20. Robert M Brenner - July 8, 2020 2:20 pm

    Thanks for sharing this heartwarming story Sean! I do not know this little girl but she’ll get a prayer sent to God by Bob right now…Thanks Lord

  21. BJean - July 8, 2020 3:02 pm

    I love these intimate glimpses you give us into the lives of people from every walk of life. We see how similar we all really are. Thanks, Sean.

  22. Nancy Huey - July 8, 2020 3:49 pm

    Was driving 5 hrs to widowed Moms. Feel I actually dosed off at wheel. Car passing woke me. Thank you Lord! Pulled off next exit at Waffle House. Went to potty. Got in back seat after pulling car close as possible to front door. Called Mom.went to sleep, felt safe. Woke, got coffee, continued to AL. Blessed🙏🏻❤️🇺🇸

  23. Helen De Prima - July 8, 2020 4:08 pm

    Love your eavesdropping. I’ve snatched dialogue like that from so many places — public transportation, soul-food restaurants, behind the bucking chutes at bull-riding events. Writers are merciless scavengers.

  24. Linda Moon - July 8, 2020 4:24 pm

    I loved “hearing” Clara Ward’s song as I began reading this post. Then, I was quickly saddened to read that a child is so used to wearing his mask that he’s learned to like it. Maybe it’s because of the cartoon characters. I hope so. I’ll never get used to eight-year-olds fighting for their lives. The reasons for children wearing cartoon-covered masks and fighting for LIFE are hard to understand. So, thank you for helping me find my Amen, columnist. You are not deity, but I think I owe you one for the reminder that things can get better and children can live!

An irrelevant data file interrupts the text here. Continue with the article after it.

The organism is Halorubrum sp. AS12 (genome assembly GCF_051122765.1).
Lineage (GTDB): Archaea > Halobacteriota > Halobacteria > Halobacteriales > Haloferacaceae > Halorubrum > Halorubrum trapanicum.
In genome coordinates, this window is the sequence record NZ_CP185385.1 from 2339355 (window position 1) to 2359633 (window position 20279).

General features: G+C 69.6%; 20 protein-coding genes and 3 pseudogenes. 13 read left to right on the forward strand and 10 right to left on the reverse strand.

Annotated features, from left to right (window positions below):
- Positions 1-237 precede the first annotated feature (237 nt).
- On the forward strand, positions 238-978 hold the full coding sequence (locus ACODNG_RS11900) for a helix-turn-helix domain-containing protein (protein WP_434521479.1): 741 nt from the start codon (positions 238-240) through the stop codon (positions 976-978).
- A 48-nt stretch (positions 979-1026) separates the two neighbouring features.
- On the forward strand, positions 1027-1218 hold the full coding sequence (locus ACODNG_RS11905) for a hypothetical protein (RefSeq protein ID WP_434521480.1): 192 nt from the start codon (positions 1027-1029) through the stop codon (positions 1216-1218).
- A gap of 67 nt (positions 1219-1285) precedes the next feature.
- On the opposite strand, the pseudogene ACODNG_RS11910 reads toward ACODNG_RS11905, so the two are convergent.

25. Susan I Gleadow - July 8, 2020 4:30 pm

    We always go to the breakfast joint (WH) in PCB where Inlet and Laguna beach are and we love it!

  26. Frank - July 8, 2020 4:36 pm

    Home Run, Sean!

    Some days you swing and you miss. Not on many days, but some days.
    Most days you hit it squarely and get on base.
    Many days you really nail it and hit one over the fence.
    Today? Not just over the fence but out of the park!

  27. MAM - July 8, 2020 6:54 pm

    You certainly unleashed plentiful appreciative tears today! It’s so nice to read about people who still pray, instead of the ones who destroy! I agree with Frank, Home Run outta the park. You are blessed with an awesome gift!

  28. Melissa Williams - July 8, 2020 6:59 pm

    I knew that we were going to be OK when our Waffle House finally got back to 24/7 and is hiring. Unfortunately, I don’t think folks are wearing masks because our governor and mayor are lily livered chicken shits do my county’s case rate has doubled in the last month. I wish I could go to Waffle House for a double order chunked but no such luck. I’m 68 and chunked myself!💜

  29. Linda Broyles - July 8, 2020 7:07 pm

    Loved this. Thank you.

  30. Christina - July 9, 2020 6:39 am

    An Amen from the other side of the country 😭 Thanks Sean! Love the smell of bacon, hash browns and toast, but even better is the story of these tender-hearted men

  31. Ann Mixter - July 11, 2020 12:08 pm

    I am so happy I discovered your column. The world needs more people like you these days. Thank you.

  32. smithsmaccom - July 12, 2020 10:48 pm

    Rick Bragg (“All Over But the Shoutin'”) said ““… to tell a story right you have to lean the words against each other so that they don’t all fall down…….”. Sean’s stories never fall down.

  33. Lisa Martin from Oxford - July 16, 2020 2:29 pm

    I save your posts to read once a week so that there will be at least one thing that gives me a sense that there are still decent, loving people in our crazy world. I read five this morning. I teared up four times and laughed out loud several. My dog, Dude, keeps looking at me like I’m crazy. Keep the love coming please.

  34. Randy Johnson - January 27, 2021 11:17 pm

    Public Works construction supervisor for 10 years until a call to minister, B.A. MDiv. and then 35 years of pastor, hospice chaplain and retired as a Director of Chaplain Services in a medium 300+ hospital. I appreciate your writing and enjoy your perspective!!


Leave a Comment